The concept of DevSecOps is simple: By integrating security into the DevOps process, businesses introduce security earlier in the software development lifecycle, enabling cyber protection to “shift left,” reducing risks and eliminating costly rework.

Although the concept is easy to understand, implementing it isn’t easy, particularly with legacy security technologies. Most mainstream security is built on monolithic software stacks that don’t integrate easily with modernized app development tools and processes. Some security vendors have made software development kits available, but this typically requires some heavy lifting and throws the concept of continuous integration and continuous development, or CI/CD, out the window.

This week, Zscaler Inc. made generally available previously announced new integrations with HashiCorp for its recently introduced cloud-native application protection platform Posture Control. The integrations between Zscaler’s Posture Control and HashiCorp’s Terraform solutions help DevOps teams and customers easily automate security and ensure that security guardrails are consistently incorporated into all aspects of the application environment.

The integration is particularly critical when adopting “infrastructure as code” as part of CI/CD pipelines. This enables the concept of shift-left to become a reality and reduces friction between development and security teams, providing rapid application deployment and better security posture.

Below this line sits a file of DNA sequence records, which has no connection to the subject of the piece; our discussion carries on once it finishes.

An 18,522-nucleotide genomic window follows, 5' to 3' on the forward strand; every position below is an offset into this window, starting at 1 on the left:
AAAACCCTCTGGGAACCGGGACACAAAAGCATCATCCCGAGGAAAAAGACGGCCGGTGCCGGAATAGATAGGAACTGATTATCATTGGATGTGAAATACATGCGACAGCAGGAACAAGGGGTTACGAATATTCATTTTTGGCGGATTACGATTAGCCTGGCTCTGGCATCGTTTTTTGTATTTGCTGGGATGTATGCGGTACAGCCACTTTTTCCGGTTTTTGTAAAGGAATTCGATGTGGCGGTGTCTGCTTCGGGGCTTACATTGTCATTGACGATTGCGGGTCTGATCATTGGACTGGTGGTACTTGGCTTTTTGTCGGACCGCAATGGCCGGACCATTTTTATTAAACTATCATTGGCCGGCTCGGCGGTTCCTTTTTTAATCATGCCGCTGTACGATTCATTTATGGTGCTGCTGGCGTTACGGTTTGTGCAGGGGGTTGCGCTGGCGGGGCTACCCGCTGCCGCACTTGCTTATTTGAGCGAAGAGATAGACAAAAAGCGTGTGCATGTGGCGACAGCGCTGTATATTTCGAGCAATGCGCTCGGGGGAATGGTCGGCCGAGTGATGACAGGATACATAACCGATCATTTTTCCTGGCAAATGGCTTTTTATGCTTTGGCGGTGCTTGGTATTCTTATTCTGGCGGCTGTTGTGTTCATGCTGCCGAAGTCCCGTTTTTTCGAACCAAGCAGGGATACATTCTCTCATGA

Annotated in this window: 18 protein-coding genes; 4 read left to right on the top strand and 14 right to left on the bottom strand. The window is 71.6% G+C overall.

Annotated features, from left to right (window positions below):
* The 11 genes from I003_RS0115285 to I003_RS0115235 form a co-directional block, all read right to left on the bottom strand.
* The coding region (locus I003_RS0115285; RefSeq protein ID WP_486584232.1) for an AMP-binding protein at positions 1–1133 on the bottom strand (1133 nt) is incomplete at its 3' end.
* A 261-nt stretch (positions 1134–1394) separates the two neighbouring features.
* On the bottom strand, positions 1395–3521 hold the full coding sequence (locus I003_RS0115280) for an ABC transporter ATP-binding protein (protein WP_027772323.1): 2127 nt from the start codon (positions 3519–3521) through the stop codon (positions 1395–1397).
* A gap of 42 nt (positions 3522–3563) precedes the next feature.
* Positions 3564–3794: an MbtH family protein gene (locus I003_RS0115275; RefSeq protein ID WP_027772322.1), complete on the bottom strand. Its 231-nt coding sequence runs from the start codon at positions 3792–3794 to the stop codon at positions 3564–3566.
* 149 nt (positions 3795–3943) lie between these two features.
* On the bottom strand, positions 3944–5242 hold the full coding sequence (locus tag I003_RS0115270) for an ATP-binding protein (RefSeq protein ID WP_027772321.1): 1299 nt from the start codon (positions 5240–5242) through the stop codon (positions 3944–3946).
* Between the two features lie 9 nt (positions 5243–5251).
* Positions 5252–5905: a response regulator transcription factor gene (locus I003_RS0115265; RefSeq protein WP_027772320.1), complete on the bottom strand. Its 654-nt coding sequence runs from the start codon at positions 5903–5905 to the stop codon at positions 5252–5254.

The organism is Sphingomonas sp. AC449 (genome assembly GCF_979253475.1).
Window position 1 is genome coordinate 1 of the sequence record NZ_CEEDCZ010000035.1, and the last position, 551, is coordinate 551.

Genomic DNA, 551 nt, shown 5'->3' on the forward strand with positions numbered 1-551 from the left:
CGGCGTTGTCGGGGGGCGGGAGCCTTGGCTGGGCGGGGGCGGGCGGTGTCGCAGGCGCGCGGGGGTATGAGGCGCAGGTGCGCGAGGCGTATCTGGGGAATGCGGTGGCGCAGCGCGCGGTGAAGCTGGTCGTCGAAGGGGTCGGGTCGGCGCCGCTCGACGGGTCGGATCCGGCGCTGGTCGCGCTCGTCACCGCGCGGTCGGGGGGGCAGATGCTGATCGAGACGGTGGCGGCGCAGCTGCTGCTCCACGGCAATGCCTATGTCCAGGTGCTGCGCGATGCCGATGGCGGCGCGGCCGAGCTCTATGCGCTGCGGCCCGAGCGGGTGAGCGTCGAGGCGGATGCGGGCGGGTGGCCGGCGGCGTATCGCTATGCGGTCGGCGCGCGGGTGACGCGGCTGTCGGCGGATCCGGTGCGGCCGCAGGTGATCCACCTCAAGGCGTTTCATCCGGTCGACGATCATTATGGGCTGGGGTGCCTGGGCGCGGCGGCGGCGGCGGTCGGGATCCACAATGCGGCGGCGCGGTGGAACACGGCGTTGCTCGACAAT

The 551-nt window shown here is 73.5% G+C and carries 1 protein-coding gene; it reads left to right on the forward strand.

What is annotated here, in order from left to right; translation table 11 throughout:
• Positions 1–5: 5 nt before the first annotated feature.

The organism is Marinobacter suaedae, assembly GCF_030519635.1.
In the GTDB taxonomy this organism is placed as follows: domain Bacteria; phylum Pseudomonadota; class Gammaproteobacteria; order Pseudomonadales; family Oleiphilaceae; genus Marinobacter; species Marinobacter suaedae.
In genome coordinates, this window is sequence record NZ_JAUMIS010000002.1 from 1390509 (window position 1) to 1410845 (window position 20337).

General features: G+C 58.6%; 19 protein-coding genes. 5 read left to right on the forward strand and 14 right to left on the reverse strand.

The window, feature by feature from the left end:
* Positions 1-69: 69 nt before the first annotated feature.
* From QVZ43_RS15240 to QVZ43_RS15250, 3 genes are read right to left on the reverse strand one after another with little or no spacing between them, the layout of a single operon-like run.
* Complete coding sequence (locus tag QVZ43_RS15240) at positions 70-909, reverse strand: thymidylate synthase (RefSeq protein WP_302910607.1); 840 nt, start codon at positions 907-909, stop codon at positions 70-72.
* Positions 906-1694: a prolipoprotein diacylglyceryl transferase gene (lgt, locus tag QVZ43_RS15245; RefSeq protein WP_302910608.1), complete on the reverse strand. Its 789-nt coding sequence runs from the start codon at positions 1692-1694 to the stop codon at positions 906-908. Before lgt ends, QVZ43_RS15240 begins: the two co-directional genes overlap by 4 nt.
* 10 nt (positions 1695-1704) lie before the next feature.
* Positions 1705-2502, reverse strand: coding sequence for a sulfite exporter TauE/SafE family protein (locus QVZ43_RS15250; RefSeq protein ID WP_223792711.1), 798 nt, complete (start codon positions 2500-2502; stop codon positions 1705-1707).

With the software supply chain becoming an increasingly common target for sophisticated cyber attackers, it is imperative for organizations to protect their CI/CD pipelines. HashiCorp’s Terraform is one of the most popular and extensible open-source tools for defining and creating repeatable cloud infrastructure through code. It allows DevOps teams to configure their infrastructure and services using HashiCorp Configuration Language.

A Terraform provider interacts with the various application programming interfaces required to create, update and delete resources. Terraform is used to manage infrastructure through cloud providers, such as Amazon Web Services Inc., Microsoft Corp.’s Azure and Google Cloud Platform, but also can be used to manage platform as a service or PaaS and software as a service or SaaS resources.

Each time a Terraform script is executed, it stores information about service configuration. Zscaler Posture Control integrates with development and DevOps tools across the development lifecycle to scan, identify and fix misconfigurations in Terraform templates and to prevent drift between the intended state and what is running in production. It detects misconfigurations in Terraform templates by comparing the code against hundreds of pre-defined and custom policies. Posture Control provides remediation guidance and commit-ready fix recommendations within developer workflows.

Although the concept of DevSecOps has been bandied about for a while, there is some urgency for businesses to embrace it. The biggest driver is the rise of multicloud and cloud-native services. The adoption of cloud has been strong, but many early cloud deployments were more akin to hosted monolithic software, the result of migrating virtual machines from the data center to the cloud. Over the past several years, the major cloud providers have added dozens of cloud-native services, many of which are now widely adopted.